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Tal National is an electric dance band from the West African nation of Niger. It's one of the most popular live acts in that desert country. And Tal National is now ready to go global. Their third album, "Kaani," is the first to get an international release. Banning Eyre has this review.


BANNING EYRE, BYLINE: The first thing that hits you when you listen to Tal National is the band's tightness and fiery energy - guitar and percussion-driven grooves just bursting with exuberance.


EYRE: The song "Wongharey" praises the fighters of Niger's history, and thanks God the country is at peace. It is. But given the political tensions unfolding in West Africa these days, that peace is fragile. So it means a lot that Tal National includes members from all of Niger's major ethnic groups and creates songs in a variety of languages that celebrate the lives of their countrymen.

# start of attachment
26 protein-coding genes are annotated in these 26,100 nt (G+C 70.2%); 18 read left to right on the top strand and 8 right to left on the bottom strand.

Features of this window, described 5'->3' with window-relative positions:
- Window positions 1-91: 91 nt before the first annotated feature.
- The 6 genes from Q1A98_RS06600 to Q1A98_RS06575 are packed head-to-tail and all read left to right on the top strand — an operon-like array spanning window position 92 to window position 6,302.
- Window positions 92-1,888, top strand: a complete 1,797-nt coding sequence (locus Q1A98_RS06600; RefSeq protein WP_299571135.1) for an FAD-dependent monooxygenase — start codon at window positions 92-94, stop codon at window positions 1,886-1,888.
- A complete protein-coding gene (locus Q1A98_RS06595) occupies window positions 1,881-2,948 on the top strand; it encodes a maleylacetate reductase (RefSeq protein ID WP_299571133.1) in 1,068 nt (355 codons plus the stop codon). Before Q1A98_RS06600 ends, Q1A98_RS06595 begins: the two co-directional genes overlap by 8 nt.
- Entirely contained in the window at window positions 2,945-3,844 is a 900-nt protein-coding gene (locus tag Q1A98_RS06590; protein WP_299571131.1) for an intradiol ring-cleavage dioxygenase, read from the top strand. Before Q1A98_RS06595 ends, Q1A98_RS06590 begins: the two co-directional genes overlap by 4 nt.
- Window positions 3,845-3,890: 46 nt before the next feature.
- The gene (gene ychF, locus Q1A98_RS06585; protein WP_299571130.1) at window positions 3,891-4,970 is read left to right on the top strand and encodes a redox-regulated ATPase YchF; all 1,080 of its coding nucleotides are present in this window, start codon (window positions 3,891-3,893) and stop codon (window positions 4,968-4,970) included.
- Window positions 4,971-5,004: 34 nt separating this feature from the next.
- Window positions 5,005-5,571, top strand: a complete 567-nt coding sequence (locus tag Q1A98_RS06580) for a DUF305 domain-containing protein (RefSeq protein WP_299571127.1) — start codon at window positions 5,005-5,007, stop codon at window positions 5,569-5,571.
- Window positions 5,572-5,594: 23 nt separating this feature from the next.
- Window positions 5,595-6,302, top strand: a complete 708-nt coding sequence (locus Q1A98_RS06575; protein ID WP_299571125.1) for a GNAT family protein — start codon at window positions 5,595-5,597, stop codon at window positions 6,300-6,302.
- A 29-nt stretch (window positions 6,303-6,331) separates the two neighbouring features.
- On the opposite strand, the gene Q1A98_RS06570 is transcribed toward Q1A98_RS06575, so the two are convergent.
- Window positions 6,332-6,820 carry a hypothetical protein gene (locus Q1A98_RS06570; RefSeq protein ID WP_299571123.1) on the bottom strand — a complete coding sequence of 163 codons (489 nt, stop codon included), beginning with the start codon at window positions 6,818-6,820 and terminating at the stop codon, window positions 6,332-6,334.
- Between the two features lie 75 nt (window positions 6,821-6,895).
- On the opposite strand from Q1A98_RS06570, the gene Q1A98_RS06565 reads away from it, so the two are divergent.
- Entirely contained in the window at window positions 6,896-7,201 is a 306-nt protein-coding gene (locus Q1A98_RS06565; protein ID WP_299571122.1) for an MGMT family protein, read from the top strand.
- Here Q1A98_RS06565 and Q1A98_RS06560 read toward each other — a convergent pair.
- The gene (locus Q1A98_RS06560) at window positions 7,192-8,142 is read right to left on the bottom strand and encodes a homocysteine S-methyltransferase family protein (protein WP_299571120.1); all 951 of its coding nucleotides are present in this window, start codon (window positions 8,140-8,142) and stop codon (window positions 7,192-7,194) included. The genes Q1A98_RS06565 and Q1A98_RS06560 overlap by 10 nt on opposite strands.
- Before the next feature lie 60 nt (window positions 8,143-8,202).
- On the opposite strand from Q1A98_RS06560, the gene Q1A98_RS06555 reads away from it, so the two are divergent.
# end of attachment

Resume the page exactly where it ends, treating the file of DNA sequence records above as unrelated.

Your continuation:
EYRE: With a large, rotating lineup of multi-instrumentalists, this band is beloved in Niger for their epic live performances. The band's sound features shredding electric guitars but in no way mimics Western rock. The guitar tone is sharp and stinging, but the rhythms and melodies are rooted in local traditions. This really is African rock.


EYRE: The guitarist here is Tal National's leader, who goes by the name Almeida. Almeida has a day job, too. He's been a judge for 20 years. Now, you might not want your case to appear before a guy who plays five-hour concerts five nights a week. But based on this band's wisdom and open-hearted vision for a peaceful, multi-ethnic Niger, I might just take that chance.


SIEGEL: Banning Eyre is senior editor at He reviewed "Kaani" by Tal National.



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